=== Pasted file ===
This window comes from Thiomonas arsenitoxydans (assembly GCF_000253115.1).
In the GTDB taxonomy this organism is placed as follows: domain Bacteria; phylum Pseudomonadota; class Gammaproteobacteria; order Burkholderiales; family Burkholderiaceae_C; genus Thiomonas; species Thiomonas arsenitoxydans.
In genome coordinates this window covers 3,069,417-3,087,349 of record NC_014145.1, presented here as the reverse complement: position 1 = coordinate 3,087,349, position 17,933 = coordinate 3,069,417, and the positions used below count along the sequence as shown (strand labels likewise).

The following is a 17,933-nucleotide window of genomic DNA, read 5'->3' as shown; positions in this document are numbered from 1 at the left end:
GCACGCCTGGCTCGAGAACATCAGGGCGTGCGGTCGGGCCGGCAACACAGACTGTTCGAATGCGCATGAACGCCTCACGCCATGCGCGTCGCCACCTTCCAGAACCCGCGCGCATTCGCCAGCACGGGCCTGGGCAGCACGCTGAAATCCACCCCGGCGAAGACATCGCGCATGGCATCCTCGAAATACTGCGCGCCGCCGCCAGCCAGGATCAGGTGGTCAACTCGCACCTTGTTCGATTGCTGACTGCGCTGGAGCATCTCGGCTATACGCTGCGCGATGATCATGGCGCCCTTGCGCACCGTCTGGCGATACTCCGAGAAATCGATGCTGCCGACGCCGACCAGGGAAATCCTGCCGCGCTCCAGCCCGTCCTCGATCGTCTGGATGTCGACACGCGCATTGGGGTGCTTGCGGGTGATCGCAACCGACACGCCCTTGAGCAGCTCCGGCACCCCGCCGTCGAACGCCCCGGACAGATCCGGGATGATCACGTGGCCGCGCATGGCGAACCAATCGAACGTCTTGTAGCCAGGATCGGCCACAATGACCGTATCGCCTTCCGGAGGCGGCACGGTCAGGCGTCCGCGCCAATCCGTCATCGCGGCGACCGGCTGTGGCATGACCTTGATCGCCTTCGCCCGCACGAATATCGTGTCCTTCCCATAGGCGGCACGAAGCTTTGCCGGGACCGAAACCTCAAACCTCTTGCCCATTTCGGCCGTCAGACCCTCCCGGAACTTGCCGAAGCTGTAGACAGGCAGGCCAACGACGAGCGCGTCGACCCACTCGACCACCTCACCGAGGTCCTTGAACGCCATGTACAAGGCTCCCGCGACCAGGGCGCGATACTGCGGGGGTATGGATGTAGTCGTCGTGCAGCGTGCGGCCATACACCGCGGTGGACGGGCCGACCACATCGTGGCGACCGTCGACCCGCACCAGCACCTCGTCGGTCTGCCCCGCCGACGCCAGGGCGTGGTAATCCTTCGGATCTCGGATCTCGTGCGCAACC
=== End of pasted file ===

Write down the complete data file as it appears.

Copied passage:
This window comes from Thiomonas arsenitoxydans (assembly GCF_000253115.1).
In the GTDB taxonomy this organism is placed as follows: domain Bacteria; phylum Pseudomonadota; class Gammaproteobacteria; order Burkholderiales; family Burkholderiaceae_C; genus Thiomonas; species Thiomonas arsenitoxydans.
In genome coordinates this window covers 3,069,417-3,087,349 of record NC_014145.1, presented here as the reverse complement: position 1 = coordinate 3,087,349, position 17,933 = coordinate 3,069,417, and the positions used below count along the sequence as shown (strand labels likewise).

The following is a 17,933-nucleotide window of genomic DNA, read 5'->3' as shown; positions in this document are numbered from 1 at the left end:
GCACGCCTGGCTCGAGAACATCAGGGCGTGCGGTCGGGCCGGCAACACAGACTGTTCGAATGCGCATGAACGCCTCACGCCATGCGCGTCGCCACCTTCCAGAACCCGCGCGCATTCGCCAGCACGGGCCTGGGCAGCACGCTGAAATCCACCCCGGCGAAGACATCGCGCATGGCATCCTCGAAATACTGCGCGCCGCCGCCAGCCAGGATCAGGTGGTCAACTCGCACCTTGTTCGATTGCTGACTGCGCTGGAGCATCTCGGCTATACGCTGCGCGATGATCATGGCGCCCTTGCGCACCGTCTGGCGATACTCCGAGAAATCGATGCTGCCGACGCCGACCAGGGAAATCCTGCCGCGCTCCAGCCCGTCCTCGATCGTCTGGATGTCGACACGCGCATTGGGGTGCTTGCGGGTGATCGCAACCGACACGCCCTTGAGCAGCTCCGGCACCCCGCCGTCGAACGCCCCGGACAGATCCGGGATGATCACGTGGCCGCGCATGGCGAACCAATCGAACGTCTTGTAGCCAGGATCGGCCACAATGACCGTATCGCCTTCCGGAGGCGGCACGGTCAGGCGTCCGCGCCAATCCGTCATCGCGGCGACCGGCTGTGGCATGACCTTGATCGCCTTCGCCCGCACGAATATCGTGTCCTTCCCATAGGCGGCACGAAGCTTTGCCGGGACCGAAACCTCAAACCTCTTGCCCATTTCGGCCGTCAGACCCTCCCGGAACTTGCCGAAGCTGTAGACAGGCAGGCCAACGACGAGCGCGTCGACCCACTCGACCACCTCACCGAGGTCCTTGAACGCCATGTACAAGGCTCCCGCGACCAGGGCGCGATACTGCGGGGGTATGGATGTAGTCGTCGTGCAGCGTGCGGCCATACACCGCGGTGGACGGGCCGACCACATCGTGGCGACCGTCGACCCGCACCAGCACCTCGTCGGTCTGCCCCGCCGACGCCAGGGCGTGGTAATCCTTCGGATCTCGGATCTCGTGCGCAACC